Tuesday, June 05, 2007
Girlchild in the Promised Land
Have you ever noticed that we never really grew out of the standbys of our childhood? They may change name, or slightly change form, but even if they've fallen out of vogue, those marketing wizards finds a way to sneak them in. Station wagons went away, but SUVs, only slightly less dorky, filled their giant shoes. Easy listening now goes by the names Kings of Convenience, Iron and Wine, and The Shins. Milkshakes are no longer part of the diet, but what's a Frappucino but a milkshake on crack? And playing video games? Well, it's been replaced with playing video games on your own widescreen.
Milk, the newish ice cream and bake shop on Beverly, speaks directly and persuasively to our inner child, with sugary sweet cookies, cakes, ice cream treats and more. It's like, we all had these dreams of pigging out on all this stuff back when we were kiddies, but there was mom, keeping all the goodness away from us. But now we have cars and incomes and we could probably take on mom, so binging on sugarflourcreamfatbutter is as easy as finding parking on Beverly (in fact Milk has a little parking lot of its own, so even that's taken care of).
Milk is not about balance, health, whole grains, and tempeh. Even their thick slices of honey bran bread belie the 'bran' in the name and the toasted oats sprinkled on top: they are heavy with honey, and the burnished crust surrounding the dense cake is so stickily sweet, it's almost too much. Nor is Milk about high-brow, sophisticated sweets piercing flavors like lavender or cayenne pepper. Instead, chase your honey cake with an ooey gooey chocolate cookie (their name, not mine), a tastes-like-homemade chocolate chip cookie, or an old-fashioned ice cream sundae (by the way, the mint ice cream is the kind of green reminiscent of those little vials of food coloring you'd use to tint tubs of Betty Crocker frosting -- and, don't even get me started on the color of the blue velvet cake), or a perfectly decadent coffee toffee ice cream sandwich, where the 'bread' is giant macarons so airy you can bite right through without smushing ice cream out the back of the sandwich and into your lap. Even the cappuccino tastes more of comfy warm milk than biting, grown-up espresso, and stiffly starched scones are brought down-home with bacon and cheddar.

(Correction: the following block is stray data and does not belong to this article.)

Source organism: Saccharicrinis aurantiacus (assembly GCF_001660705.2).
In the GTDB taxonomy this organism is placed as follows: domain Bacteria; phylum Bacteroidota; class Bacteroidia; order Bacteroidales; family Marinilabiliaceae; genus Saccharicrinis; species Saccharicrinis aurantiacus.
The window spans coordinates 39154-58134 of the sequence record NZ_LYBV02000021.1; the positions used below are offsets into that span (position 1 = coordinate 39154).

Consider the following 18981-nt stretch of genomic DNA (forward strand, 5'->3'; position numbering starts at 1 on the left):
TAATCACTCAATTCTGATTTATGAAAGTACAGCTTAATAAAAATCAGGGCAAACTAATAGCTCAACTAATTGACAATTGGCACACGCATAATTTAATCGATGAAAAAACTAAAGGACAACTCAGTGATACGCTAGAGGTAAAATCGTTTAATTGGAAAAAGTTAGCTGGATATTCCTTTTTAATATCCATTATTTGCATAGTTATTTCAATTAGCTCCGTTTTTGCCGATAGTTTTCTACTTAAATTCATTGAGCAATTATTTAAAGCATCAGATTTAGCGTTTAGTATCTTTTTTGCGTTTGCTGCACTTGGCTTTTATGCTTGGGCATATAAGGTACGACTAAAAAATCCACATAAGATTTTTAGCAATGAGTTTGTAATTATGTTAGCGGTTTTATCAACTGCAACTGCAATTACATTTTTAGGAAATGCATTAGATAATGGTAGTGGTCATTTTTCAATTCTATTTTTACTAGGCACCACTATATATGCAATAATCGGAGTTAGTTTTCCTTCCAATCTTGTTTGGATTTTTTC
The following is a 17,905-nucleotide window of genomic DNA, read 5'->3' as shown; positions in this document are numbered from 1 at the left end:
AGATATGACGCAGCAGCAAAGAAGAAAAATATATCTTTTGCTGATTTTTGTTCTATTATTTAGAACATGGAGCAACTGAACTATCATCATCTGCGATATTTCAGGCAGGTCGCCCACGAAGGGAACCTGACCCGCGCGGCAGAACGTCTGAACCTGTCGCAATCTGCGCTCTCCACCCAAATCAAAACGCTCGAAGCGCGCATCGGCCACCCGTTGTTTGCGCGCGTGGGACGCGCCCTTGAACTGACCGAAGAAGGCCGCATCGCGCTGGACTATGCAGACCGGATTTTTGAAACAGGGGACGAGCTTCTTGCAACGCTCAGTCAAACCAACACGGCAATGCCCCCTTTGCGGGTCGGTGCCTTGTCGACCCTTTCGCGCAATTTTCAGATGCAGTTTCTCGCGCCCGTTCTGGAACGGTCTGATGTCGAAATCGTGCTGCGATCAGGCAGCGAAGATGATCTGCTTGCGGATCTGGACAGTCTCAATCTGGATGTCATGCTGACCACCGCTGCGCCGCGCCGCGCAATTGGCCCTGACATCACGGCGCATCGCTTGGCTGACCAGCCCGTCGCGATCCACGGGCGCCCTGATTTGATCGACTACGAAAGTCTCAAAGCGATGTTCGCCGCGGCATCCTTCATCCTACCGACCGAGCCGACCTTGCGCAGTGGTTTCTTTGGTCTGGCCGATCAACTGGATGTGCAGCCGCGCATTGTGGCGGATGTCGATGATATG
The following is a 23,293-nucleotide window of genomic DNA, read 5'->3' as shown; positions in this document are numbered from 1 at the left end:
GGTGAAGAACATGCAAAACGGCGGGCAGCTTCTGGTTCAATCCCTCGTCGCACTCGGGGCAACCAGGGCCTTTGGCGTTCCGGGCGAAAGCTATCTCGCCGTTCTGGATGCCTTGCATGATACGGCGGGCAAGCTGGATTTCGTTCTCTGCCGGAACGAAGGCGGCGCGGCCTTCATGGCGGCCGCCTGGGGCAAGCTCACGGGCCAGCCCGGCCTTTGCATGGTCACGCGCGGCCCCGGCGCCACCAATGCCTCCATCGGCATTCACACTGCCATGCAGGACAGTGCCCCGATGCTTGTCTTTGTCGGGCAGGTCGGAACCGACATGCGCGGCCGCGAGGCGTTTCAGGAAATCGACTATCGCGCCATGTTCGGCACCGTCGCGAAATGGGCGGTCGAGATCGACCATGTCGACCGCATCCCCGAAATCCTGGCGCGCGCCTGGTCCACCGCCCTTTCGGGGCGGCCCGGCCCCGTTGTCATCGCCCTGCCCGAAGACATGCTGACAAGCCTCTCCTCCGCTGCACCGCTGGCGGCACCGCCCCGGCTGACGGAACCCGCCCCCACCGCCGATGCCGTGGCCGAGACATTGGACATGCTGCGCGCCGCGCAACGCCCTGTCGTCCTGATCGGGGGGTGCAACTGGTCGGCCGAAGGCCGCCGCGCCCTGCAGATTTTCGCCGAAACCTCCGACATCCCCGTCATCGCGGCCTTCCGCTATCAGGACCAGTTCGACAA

It's funny, amidst one of LA's largest and most visible Orthodox Jewish communities, we find the land of milk and honey. The promised land, mannah from the heavens above, pure hedonistic flavor that appeals to our most childish tastebuds, all in a bright corner shop. (Of course there are also very decent (and slightly less gluttonous) salads and sandwiches here, but the sweets are really the thing here). And with temptation at every turn, an old lesson still rings true: our only salvation lies in moderation.
Milk is at 7290 Beverly Blvd. at Poinsettia (4 blocks west of La Brea).